But what has perhaps hit the Germans even still harder has been the horror manifested here for the "frightfulness" of the methods of Teuton warfare in Belgium, in the eastern provinces of France, in the western provinces of Russia, in Galicia, and in Serbia; the wanton destruction of civilian life and private property; and the vandalistic wrecking of some of the grandest cathedrals, celebrated edifices, and historic monuments, spared by all the previous wars of the past thousand years, and dear to every American art lover and traveler. The Germans, for some reason or other, seem to have labored under the impression that in the present war they were assured of the good will and sympathy of the American people; and their disappointment and surprise has been so bitter that it has taken the form of fierce hatred.

With regard to Belgium, while her people are deeply


touched by the generous efforts made by private American enterprise to relieve their sufferings, they feel that these sufferings might have been averted had the United States government raised its voice in timely protest against Germany's violation of the neutrality of their kingdom.

In France, the gratitude that would otherwise be felt for all that private American enterprise is so generously accomplishing there for the relief of the wounded, and of the other victims of the war, is tempered by the resentment caused by the extravagant, not to say extortionate, profits exacted by the American vendors of war supplies. As admitted in print by the latest issue of "Greater New York," the bulletin of the New York Merchants' Association, there have been numerous instances of American firms contracting to furnish France with goods at a certain price, and then either abandoning the contract in favor of newer and better orders, or declining to fulfil it except at an increase of twenty or thirty per cent. in the cost. These cases, which have been thoroughly ventilated in the French press, have created a very wide-spread impression to the effect that Americans, in the sale of war supplies and even of other goods, are exploiting the sufferings and perils of their old-time ally for selfish monetary gain.

Then, too, France has always felt that she has a strong claim on the support of the United States government, in view of the fact that she financed the American War of Independence with money which has never been repaid. That President Wilson and his administration should have remained silent in the face of Germany's violation of Belgian neutrality, a violation that enabled the Kaiser to invade French territory at a relatively unprotected point, has been a great disappointment in France.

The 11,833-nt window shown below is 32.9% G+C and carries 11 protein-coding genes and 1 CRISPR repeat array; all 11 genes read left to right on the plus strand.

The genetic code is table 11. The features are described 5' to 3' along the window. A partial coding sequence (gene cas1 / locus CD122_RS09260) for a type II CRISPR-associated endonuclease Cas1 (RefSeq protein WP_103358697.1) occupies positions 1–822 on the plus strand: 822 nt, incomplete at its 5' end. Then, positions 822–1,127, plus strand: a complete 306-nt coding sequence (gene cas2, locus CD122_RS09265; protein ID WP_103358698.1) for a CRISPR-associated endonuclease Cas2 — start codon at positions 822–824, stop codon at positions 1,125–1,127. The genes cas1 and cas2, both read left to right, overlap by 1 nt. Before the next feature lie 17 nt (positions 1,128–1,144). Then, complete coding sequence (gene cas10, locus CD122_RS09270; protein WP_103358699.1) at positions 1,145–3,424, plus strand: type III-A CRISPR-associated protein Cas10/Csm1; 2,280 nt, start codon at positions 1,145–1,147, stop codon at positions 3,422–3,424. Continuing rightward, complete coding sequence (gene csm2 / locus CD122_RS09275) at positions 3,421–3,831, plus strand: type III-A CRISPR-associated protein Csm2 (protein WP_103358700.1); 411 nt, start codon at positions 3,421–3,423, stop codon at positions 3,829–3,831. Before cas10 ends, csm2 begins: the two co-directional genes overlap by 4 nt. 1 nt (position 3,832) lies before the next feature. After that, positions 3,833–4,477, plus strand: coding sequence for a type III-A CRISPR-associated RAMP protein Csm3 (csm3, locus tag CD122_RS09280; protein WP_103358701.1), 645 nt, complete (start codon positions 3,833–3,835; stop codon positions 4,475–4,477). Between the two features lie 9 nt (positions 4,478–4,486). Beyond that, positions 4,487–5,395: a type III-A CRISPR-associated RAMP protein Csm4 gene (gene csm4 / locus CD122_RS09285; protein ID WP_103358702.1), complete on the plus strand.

Russia, in the American war of the rebellion, gave a striking and very important manifestation of her friendship for the United States by sending her fleet to New York at a critical moment. American popularity in Russia, however, underwent a very severe strain when President Taft broke off treaty relations with the Czar's government, as the climax of the controversy over Muscovite passport regulations. Moreover, the scanty confidence manifested here by financiers, merchants, and manufacturers in Russia's financial credit and general economic and political stability, has been very humiliating to her.

Americans' Popularity Increasing in Great Britain

THE only nation with which Americans are more popular to-day than at the beginning of the war is Great Britain. Perhaps because Britons are somewhat less ignorant of life and conditions over here than are the other nations of Europe, they can make allowances for the difficulties by which President Wilson and his administration are confronted in the great conflagration now in progress. While they would have liked him to act with a greater degree of vigor at the time of the German violation of the neutrality of Belgium, they would not wish him actively to espouse their cause in the struggle by joining the Powers of the Entente, realizing that the United States is of far greater use, both politically and economically, to the British cause as a friendly neutral.